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CAUSATION I.

Humes account Starting point for all modern theories of causation: - variants of Humean (regularity) account are still in the running - problems faced by Humes account are problems faced by all accounts - well focus on singular causation 1. Skeptical background On most definitions, causation is a relation between two events, the cause and the effect. Causation expresses some type of necessary connection between the cause and the effect. Hume: we never observe any necessary connection deriving from secret powers. Only contiguity, priority, and constant conjunction. Russell (1913): the notion of cause is never used in serious science. 2. Humes two definition(s) of causation A. Causation = regular association C causes E if and only if: i) Regularity: There is a regular association (or constant conjunction) between things similar to (of type) C and things similar to E ii) Temporal priority: C precedes E In places, Hume adds a third condition: iii) Contiguity: C is contiguous with E (in space and time). B. Causation = counterfactual dependence C causes E if and only if: Had C not occurred, then E would not have occurred.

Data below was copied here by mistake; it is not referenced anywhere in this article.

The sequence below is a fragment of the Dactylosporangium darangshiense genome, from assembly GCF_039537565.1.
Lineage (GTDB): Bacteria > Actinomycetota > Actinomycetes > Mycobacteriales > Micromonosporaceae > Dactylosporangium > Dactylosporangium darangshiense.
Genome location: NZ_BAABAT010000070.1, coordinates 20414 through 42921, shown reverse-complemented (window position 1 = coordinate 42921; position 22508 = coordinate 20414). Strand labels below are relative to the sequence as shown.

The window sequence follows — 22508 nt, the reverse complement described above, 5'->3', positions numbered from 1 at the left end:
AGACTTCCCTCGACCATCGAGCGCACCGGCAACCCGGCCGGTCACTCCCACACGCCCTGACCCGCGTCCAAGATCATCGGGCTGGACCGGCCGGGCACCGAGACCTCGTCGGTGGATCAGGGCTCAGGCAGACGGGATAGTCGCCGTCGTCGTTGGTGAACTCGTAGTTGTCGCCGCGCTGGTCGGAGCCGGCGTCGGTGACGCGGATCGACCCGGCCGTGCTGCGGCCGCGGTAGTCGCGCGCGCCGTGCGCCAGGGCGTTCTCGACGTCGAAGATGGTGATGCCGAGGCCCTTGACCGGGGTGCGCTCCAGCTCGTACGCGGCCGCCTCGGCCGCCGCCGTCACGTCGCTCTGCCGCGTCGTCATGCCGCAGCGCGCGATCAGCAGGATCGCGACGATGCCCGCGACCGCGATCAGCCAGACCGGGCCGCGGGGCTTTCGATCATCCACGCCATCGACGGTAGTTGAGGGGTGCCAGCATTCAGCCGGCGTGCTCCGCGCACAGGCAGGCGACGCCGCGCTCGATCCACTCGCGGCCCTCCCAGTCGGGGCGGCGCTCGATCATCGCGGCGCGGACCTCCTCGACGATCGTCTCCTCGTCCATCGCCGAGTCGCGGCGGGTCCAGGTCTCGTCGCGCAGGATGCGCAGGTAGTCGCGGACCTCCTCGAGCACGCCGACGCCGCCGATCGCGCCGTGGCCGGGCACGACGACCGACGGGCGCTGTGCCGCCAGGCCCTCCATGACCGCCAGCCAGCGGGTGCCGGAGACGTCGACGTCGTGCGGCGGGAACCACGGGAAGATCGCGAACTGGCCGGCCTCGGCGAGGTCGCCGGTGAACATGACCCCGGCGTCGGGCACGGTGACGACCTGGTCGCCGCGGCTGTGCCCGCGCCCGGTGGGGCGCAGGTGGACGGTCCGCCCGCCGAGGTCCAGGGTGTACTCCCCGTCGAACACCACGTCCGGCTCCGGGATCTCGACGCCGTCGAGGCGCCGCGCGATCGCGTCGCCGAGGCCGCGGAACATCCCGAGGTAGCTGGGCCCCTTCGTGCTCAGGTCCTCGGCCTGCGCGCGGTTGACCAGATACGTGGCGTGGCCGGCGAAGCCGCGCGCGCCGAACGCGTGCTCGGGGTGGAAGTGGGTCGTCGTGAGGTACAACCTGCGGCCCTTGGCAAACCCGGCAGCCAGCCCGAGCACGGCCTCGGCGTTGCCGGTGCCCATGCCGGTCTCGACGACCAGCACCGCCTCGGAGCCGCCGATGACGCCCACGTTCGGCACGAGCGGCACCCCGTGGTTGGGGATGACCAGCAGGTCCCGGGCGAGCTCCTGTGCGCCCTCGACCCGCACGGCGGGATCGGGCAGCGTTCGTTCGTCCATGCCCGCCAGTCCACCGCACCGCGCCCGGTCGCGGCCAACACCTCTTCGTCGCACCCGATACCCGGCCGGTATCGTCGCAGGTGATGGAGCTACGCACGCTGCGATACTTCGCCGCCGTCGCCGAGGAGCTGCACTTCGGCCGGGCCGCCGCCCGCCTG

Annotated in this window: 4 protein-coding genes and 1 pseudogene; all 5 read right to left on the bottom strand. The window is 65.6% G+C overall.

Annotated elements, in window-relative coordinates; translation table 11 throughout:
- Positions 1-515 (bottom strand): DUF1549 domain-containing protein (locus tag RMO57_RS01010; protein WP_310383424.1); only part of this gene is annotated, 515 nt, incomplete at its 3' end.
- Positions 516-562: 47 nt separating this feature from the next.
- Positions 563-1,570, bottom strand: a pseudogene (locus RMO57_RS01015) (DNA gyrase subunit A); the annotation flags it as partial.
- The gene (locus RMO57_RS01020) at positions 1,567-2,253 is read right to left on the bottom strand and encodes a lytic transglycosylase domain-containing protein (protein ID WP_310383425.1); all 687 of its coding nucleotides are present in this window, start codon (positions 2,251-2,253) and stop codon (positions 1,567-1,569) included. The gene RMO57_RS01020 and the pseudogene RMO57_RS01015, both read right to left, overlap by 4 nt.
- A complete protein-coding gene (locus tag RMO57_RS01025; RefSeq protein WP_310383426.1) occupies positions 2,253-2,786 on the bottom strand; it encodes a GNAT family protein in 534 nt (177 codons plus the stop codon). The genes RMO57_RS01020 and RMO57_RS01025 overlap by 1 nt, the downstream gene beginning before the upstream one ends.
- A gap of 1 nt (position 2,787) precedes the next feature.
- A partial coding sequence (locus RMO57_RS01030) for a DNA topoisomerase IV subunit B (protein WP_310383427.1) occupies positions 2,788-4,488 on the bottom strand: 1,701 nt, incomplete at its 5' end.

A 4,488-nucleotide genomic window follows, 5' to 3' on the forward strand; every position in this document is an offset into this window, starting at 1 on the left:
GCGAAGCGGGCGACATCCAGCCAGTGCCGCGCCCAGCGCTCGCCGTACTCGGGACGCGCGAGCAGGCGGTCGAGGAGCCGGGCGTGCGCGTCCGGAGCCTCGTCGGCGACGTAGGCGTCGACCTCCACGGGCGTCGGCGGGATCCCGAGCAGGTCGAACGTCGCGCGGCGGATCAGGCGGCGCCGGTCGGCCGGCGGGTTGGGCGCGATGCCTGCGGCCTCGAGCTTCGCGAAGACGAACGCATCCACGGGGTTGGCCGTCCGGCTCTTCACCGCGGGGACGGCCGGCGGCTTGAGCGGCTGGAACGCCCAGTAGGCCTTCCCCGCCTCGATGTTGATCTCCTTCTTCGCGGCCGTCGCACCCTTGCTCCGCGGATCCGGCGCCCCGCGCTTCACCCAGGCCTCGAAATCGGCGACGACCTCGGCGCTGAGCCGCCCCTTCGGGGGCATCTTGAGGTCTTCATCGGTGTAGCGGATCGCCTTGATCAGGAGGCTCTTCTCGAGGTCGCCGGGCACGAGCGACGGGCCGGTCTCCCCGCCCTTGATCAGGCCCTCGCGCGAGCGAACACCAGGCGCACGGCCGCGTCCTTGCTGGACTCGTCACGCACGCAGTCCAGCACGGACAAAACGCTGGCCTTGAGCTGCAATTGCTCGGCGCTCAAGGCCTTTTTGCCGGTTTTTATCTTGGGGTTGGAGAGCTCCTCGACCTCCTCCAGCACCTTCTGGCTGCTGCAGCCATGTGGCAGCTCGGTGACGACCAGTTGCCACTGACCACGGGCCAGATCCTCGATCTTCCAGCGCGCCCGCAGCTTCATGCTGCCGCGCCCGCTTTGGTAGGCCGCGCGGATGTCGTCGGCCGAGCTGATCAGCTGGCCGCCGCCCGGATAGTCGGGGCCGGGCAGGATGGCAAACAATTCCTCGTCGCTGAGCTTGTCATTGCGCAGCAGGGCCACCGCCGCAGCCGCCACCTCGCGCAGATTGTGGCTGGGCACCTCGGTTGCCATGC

3. Virtues of Humes (regularity) account explains connection between causes and regularities takes the mystery out of causation: the necessary connection is purely psychological

4. Problems with Humes (regularity) account Problem 1: Vagueness of similarity. Remedy: Appeal to laws. (x)(Cx Ex) must be a law (or derived from laws), where C and E are kinds. Problem: distinguishing laws from accidental regularities.

Problem 2: causes are not invariably followed by their effects. Example: Shooting causes death; watering causes growth. But these effects are not invariable. Remedy: partial and total causes. (Our goal is to isolate causal factors, rather than total causes.) Remedy: Mackies INUS conditions. Smoking in bed caused the fire. Smoking is a necessary part of a sufficient condition for the fire.

Problem 3: Spurious correlations: regularities, but not causation. Examples: Thunder/lightning; falling barometer/coming storm.